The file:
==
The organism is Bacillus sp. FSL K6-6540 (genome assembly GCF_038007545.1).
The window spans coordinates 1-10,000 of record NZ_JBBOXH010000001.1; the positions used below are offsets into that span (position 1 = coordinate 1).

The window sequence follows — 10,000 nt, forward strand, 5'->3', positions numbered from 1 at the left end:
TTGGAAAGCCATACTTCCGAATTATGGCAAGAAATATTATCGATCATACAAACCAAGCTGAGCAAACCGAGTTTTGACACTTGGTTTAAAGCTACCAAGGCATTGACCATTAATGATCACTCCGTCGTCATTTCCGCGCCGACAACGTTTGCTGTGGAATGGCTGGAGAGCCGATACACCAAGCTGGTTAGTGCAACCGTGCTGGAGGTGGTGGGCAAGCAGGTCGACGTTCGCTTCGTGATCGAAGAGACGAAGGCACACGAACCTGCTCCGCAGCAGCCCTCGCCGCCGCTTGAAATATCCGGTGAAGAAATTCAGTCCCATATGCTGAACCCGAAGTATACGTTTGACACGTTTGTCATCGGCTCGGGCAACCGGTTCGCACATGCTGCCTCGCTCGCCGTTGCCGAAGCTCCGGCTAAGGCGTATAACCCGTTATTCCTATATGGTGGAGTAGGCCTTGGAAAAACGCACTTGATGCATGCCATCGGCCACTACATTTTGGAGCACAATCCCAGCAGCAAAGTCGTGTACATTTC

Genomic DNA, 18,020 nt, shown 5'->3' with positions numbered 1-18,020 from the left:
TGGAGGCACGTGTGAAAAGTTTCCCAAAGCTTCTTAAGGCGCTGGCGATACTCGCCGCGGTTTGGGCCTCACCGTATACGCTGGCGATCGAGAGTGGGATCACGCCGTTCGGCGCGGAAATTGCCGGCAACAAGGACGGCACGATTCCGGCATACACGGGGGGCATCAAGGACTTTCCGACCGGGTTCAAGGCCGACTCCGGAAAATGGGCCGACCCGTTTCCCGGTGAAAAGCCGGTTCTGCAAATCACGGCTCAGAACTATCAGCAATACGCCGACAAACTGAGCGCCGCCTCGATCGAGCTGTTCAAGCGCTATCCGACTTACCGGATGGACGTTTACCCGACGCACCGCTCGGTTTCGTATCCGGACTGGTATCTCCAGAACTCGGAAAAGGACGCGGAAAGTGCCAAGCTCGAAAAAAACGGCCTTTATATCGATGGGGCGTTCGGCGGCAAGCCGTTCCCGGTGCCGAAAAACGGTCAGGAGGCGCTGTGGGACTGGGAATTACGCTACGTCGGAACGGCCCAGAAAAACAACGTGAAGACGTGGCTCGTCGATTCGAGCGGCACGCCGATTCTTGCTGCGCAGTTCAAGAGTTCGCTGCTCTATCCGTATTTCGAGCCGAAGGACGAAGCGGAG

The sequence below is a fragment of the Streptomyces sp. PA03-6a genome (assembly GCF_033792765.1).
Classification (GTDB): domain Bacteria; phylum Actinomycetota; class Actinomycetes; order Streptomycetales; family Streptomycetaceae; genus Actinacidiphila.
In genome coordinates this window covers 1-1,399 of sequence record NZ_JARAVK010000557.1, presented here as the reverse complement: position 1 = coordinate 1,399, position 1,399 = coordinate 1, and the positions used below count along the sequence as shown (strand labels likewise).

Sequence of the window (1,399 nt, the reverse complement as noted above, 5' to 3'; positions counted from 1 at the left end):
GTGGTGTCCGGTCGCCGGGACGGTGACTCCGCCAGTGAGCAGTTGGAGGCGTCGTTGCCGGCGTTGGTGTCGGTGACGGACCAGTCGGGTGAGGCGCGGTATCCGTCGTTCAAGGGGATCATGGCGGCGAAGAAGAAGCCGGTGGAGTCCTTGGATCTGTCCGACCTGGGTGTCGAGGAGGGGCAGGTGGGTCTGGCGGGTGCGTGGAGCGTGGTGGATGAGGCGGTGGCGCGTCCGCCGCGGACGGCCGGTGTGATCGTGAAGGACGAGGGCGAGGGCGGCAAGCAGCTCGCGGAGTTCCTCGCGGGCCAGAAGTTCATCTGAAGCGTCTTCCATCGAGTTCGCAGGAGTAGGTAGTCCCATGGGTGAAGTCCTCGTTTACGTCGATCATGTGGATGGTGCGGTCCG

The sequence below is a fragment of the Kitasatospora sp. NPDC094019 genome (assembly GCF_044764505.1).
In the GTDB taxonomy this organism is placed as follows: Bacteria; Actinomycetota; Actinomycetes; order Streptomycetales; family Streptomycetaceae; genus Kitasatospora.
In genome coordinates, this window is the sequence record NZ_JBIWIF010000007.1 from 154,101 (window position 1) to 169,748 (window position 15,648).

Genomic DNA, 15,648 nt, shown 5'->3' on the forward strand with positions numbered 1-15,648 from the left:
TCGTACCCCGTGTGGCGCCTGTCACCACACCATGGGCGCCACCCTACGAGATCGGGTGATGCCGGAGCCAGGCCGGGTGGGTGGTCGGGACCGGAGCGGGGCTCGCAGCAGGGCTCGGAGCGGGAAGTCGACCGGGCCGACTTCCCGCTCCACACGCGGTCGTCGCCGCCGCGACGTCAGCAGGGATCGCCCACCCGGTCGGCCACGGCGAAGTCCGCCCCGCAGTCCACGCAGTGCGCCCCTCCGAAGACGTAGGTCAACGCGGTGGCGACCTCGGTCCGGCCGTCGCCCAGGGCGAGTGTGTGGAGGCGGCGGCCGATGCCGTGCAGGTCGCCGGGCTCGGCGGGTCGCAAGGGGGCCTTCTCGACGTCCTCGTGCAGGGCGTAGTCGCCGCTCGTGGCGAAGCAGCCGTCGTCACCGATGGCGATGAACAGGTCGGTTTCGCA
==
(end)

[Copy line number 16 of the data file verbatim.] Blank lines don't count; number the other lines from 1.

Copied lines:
TCGTACCCCGTGTGGCGCCTGTCACCACACCATGGGCGCCACCCTACGAGATCGGGTGATGCCGGAGCCAGGCCGGGTGGGTGGTCGGGACCGGAGCGGGGCTCGCAGCAGGGCTCGGAGCGGGAAGTCGACCGGGCCGACTTCCCGCTCCACACGCGGTCGTCGCCGCCGCGACGTCAGCAGGGATCGCCCACCCGGTCGGCCACGGCGAAGTCCGCCCCGCAGTCCACGCAGTGCGCCCCTCCGAAGACGTAGGTCAACGCGGTGGCGACCTCGGTCCGGCCGTCGCCCAGGGCGAGTGTGTGGAGGCGGCGGCCGATGCCGTGCAGGTCGCCGGGCTCGGCGGGTCGCAAGGGGGCCTTCTCGACGTCCTCGTGCAGGGCGTAGTCGCCGCTCGTGGCGAAGCAGCCGTCGTCACCGATGGCGATGAACAGGTCGGTTTCGCA